Soho represents the perfect stereotype of the places that I desperately try to avoid. Wherever I am. Alone, or not. Always. It’s a messy, dirty, noisy place. There is no way to get a drink or enjoy food in silence (enjoy the silence, Depeche Mode were used to sing, time ago). Loud waves of tourists, Londoners, teenagers, androids commuting from the City flow all around the district and the tiny streets. Too much for an antisocial personality like mine (but I secretly love tiny spaces like Tuscanic).
Time ago Soho was a different place. A district of bohemians (or Sohohites, as they loved to be named) in the 50s and 60s. And the site where the first jazz clubs of the nation had life. And the underground magazines, and the punk, and the new romantic of the 80s; it was the heart of global counter-culture.
Soho and London’s West End are at the heart of London Calling because it has been there, as Miles writes, “that the magnet that draws people to London” is located and from 1945 to the 1990s, the period that the book primarily covers for the creative and counter-cultural life of the capital.
I have to make an effort then, and see Soho from a different perspective. Not easy. But the book helps. It flows easily, like a novel. His method is anecdotal rather than analytical, giving due weight to events such as the Oz trial and the seminal 1965 poetry reading at the Albert Hall, but always looking for less celebrated moments that capture the flavour of an era.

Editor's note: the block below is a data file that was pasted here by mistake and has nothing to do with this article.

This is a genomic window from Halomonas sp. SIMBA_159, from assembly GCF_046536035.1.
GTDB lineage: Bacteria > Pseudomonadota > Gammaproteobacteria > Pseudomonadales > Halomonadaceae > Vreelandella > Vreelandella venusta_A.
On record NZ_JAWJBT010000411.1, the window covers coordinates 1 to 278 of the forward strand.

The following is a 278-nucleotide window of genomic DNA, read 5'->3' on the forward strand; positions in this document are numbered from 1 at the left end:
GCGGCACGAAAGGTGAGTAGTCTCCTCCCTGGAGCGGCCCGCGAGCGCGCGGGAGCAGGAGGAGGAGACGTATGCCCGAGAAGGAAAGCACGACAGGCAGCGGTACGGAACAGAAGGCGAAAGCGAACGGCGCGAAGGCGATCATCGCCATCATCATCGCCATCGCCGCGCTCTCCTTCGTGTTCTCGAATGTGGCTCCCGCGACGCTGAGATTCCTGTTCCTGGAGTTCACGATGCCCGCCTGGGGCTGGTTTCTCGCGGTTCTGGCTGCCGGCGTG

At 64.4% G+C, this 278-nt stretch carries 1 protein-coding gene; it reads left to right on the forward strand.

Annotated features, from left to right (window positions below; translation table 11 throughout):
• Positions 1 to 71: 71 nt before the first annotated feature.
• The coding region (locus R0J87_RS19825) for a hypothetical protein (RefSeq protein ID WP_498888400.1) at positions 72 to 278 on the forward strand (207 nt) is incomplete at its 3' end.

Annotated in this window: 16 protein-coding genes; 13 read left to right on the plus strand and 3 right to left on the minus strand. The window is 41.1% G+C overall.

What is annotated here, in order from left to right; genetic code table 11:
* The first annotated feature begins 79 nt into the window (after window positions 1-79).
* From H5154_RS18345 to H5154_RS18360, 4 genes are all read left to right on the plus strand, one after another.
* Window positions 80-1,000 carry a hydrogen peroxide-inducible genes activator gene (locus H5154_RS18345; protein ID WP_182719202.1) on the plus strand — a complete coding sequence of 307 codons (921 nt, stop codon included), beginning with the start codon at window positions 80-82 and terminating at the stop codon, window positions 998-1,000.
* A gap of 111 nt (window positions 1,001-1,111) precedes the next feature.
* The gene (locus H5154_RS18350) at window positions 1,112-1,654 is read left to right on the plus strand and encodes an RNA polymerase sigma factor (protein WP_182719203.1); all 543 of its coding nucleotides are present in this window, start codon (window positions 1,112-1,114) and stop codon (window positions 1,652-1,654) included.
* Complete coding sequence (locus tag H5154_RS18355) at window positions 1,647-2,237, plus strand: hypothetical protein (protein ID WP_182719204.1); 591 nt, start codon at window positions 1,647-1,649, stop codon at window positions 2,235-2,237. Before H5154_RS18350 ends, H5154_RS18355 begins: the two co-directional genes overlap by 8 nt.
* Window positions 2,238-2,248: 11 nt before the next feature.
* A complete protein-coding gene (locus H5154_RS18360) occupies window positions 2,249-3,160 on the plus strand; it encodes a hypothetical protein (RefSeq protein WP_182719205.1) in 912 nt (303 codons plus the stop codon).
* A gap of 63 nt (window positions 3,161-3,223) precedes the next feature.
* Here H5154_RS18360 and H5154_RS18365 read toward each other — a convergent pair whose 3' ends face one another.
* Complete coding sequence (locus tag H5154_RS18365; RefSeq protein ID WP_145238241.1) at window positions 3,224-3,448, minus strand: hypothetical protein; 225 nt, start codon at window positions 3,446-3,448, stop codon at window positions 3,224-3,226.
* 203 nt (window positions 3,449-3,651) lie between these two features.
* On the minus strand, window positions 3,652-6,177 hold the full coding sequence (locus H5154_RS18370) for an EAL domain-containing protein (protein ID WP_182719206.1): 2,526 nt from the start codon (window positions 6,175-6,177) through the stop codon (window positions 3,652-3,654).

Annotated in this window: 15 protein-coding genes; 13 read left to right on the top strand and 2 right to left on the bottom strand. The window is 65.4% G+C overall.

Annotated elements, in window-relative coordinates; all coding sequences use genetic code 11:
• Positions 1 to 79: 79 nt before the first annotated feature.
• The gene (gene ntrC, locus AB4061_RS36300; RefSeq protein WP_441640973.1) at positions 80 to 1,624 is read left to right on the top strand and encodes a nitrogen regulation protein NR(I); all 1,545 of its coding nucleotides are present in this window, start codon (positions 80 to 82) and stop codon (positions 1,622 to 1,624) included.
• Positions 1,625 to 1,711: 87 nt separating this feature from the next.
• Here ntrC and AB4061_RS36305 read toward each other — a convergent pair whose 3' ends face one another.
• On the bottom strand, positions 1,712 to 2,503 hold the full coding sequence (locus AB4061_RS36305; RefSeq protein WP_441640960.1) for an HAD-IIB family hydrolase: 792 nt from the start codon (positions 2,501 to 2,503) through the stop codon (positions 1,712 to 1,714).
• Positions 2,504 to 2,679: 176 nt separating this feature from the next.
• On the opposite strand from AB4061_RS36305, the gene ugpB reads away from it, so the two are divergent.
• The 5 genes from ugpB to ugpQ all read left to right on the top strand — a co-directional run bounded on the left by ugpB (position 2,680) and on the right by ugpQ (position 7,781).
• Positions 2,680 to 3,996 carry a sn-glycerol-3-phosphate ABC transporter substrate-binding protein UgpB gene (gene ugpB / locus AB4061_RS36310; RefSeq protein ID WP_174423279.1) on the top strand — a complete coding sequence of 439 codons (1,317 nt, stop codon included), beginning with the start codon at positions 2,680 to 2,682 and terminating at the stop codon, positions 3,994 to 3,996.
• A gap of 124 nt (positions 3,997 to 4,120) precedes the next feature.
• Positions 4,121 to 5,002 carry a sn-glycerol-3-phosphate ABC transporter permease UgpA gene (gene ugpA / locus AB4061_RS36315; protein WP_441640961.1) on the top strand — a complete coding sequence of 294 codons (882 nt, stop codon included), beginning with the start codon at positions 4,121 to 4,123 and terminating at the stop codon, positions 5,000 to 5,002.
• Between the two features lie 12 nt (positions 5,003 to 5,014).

What’s most important to take from this history, though, is what might be called “the power of the cell”; how a tiny group of disaffected outsiders can create a sensation, or a movement, or even change the world. Important cultural activity invariably begins small-scale, maybe finding a focus in a grotty bar or a club or some barely-selling magazine.
It’s a shame that most of the sites painted in the book have disappeared or left space to burger restaurants and noisy chains. But it is funny to get around and discover what Soho was, looking for its incredible past.